The last 3 suggestions are, fit, fit, and fit....
  10. Jerry Daschofsky Moderator

    Posts: 7,722
    Graham, WA, USA.
    Ratings: +660 / 5
    Oh shit guys. I prefer to shoot left handed though I am an ambidextrous shooter. Just for kill shots I prefer a lefty.
  11. Jerry Daschofsky Moderator

    Posts: 7,722
    Graham, WA, USA.
    Ratings: +660 / 5
    And synthetic doesn't bug me. I'm one for practical. I'm worried more on functionality not looks.
  12. Alex MacDonald Dr. of Doomology

    Posts: 3,321
    Haus Alpenrosa, Lederhosenland
    Ratings: +886 / 0
    Jerry, it's the 870, hands down. The less expensive mag with the parkerized reciever is the gun. It's your all round boat pole, shotgun, tent pole, shovel, weiner roaster and hiking staff, all rolled into one tool! They're not fun to carry, but indestructible, and certainly can be passed down. I have one I've used for almost 30 years on waterfowl. Highly recommended, and they're not very expensive.
  13. Jerry Daschofsky Moderator

    Posts: 7,722
    Graham, WA, USA.
    Ratings: +660 / 5
    Weight isn't an issue for me. Have spots that I salmon fish where I can hit the sloughs and duck hunt. I'll be shopping for one after the first of the year. May have to look into the 870. Thanks everyone. I appreciate it! Plus would give me another event to show up to and cook (since I usually only do events I can participate in).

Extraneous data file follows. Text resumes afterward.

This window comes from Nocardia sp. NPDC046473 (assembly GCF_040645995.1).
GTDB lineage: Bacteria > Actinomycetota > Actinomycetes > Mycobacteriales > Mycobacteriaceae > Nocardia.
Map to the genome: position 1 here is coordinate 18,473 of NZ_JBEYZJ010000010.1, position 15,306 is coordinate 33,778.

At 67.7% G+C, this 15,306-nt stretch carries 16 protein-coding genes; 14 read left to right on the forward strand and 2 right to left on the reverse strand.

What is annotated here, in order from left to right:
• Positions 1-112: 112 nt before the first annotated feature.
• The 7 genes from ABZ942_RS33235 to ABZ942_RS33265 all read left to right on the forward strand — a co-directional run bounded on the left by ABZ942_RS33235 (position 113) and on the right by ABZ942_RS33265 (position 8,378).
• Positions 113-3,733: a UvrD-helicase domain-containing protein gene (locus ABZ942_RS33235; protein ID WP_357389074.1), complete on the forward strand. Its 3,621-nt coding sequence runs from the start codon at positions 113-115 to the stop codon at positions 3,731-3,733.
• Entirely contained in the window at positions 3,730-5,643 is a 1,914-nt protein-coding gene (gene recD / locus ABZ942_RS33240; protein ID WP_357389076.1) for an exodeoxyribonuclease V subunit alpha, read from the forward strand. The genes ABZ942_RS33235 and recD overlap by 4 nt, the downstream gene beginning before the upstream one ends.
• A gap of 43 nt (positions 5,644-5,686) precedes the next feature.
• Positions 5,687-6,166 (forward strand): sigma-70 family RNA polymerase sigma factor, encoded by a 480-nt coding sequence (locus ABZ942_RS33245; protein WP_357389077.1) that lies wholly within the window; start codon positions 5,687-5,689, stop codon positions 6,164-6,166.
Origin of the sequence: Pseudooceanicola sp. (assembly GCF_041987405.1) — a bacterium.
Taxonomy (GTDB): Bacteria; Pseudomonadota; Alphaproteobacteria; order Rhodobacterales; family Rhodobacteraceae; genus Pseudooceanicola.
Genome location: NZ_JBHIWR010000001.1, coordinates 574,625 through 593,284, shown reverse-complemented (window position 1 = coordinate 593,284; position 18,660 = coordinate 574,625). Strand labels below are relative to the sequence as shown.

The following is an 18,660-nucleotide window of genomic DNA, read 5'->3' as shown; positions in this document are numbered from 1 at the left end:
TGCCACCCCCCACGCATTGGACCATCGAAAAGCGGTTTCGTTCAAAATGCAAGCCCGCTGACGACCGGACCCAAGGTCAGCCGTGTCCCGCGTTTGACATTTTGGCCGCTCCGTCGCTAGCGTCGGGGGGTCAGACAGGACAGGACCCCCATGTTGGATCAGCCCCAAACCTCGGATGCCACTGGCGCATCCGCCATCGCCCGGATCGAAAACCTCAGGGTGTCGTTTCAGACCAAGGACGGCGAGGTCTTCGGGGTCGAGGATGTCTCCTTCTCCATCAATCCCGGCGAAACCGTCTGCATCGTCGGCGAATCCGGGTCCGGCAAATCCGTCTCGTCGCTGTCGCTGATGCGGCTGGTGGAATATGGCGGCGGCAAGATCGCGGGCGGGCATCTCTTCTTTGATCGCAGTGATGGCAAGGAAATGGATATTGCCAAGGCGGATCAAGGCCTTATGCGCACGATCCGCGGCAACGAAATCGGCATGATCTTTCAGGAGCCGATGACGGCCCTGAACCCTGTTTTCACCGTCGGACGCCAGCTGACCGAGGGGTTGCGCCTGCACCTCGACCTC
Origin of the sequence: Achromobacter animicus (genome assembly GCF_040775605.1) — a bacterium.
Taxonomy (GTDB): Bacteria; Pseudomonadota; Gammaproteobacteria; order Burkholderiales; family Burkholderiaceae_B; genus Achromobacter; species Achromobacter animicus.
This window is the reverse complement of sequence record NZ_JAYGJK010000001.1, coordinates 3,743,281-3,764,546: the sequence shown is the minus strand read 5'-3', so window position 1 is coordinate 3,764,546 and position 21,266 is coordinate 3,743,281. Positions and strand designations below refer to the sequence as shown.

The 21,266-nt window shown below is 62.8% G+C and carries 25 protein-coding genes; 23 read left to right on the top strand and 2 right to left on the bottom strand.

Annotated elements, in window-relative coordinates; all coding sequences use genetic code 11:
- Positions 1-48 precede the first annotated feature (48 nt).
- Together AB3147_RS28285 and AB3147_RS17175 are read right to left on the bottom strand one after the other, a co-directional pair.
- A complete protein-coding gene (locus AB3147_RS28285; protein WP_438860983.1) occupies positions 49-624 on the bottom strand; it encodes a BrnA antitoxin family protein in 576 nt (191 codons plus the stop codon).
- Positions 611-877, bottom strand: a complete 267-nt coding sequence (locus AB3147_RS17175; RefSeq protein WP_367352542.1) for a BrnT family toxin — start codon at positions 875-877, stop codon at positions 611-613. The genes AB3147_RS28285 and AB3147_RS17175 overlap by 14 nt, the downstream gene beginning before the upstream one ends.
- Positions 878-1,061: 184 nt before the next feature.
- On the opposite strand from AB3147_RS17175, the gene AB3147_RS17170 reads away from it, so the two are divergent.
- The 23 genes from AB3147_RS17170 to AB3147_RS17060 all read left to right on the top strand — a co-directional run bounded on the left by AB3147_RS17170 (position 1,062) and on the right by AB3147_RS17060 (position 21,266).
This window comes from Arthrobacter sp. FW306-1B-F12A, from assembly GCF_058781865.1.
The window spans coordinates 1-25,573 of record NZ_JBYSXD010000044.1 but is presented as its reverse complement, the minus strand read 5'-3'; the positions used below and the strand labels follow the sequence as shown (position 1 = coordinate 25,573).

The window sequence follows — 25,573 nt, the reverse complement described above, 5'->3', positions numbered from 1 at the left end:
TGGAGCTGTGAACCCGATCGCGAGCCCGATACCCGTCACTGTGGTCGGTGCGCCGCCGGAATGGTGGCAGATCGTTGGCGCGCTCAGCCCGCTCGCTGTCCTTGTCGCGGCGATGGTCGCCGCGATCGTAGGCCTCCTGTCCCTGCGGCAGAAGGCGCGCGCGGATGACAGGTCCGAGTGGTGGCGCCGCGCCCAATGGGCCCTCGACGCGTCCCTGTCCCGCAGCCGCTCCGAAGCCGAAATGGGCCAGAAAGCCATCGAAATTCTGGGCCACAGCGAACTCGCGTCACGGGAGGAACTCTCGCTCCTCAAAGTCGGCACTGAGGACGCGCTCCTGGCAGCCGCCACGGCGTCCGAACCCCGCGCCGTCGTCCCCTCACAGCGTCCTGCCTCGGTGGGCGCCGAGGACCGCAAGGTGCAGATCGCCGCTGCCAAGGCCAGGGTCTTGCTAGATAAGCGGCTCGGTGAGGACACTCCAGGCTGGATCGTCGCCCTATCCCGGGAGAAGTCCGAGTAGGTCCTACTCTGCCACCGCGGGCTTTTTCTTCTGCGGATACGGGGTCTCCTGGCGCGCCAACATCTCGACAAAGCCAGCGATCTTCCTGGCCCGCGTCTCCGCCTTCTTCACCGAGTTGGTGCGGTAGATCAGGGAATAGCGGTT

14. wet line New Member

    Posts: 2,313
    Burien, WA, King.
    Ratings: +0 / 0
    Roper,

    Steel is very lethal especially in fast loads and that is really the key. When steel first came out the loads were of comparable velocities as lead and were lacking to say the least. Steel loads coming out at around 1400 feet per second plus drop birds, period! Velocity is the key, Energy = mass X velocity squared. Speed kills! I started out hunting with lead shot, for over 20 years, and it took a while to adust and adjust I did! Except in a few situations if we could bo back to lead I would stay with the high velocity steel for everything except big geese. I have many season since steel shot was the law with over 100 ducks harvested in a season. If anything was conclusive I have had fewer cripples using #3 shot out of an implroved cylinder than I ever had shooting lead out of a full choke. But then I am very aware of what is appropriate shooting distances. A shotgun has always been a 40 yd tool. Yes there are those times where birds were dropped at longer ranges but as in fishing some of the distances bragged about are just a bit over the top. The rule of thumb is if you cann't see the eye it is too far away!

    Dave
  15. Slipstream Member

    Posts: 371
    Goldendale, WA
    Ratings: +20 / 0
    The 870 Wingmaster is/was manufactured in a left hand model. The 870 Express was introduced with a heavier barrel about the time steel shot became mandatory. It may also be available in a left hand version. You might be able to find a used one. Good luck. The 870 is a workhorse. SS
  16. floatinghat Member

    Posts: 294
    near enough to Seattle
    Ratings: +3 / 0
    "Yes there are those times where birds were dropped at longer ranges but as in fishing some of the distances bragged about are just a bit over the top"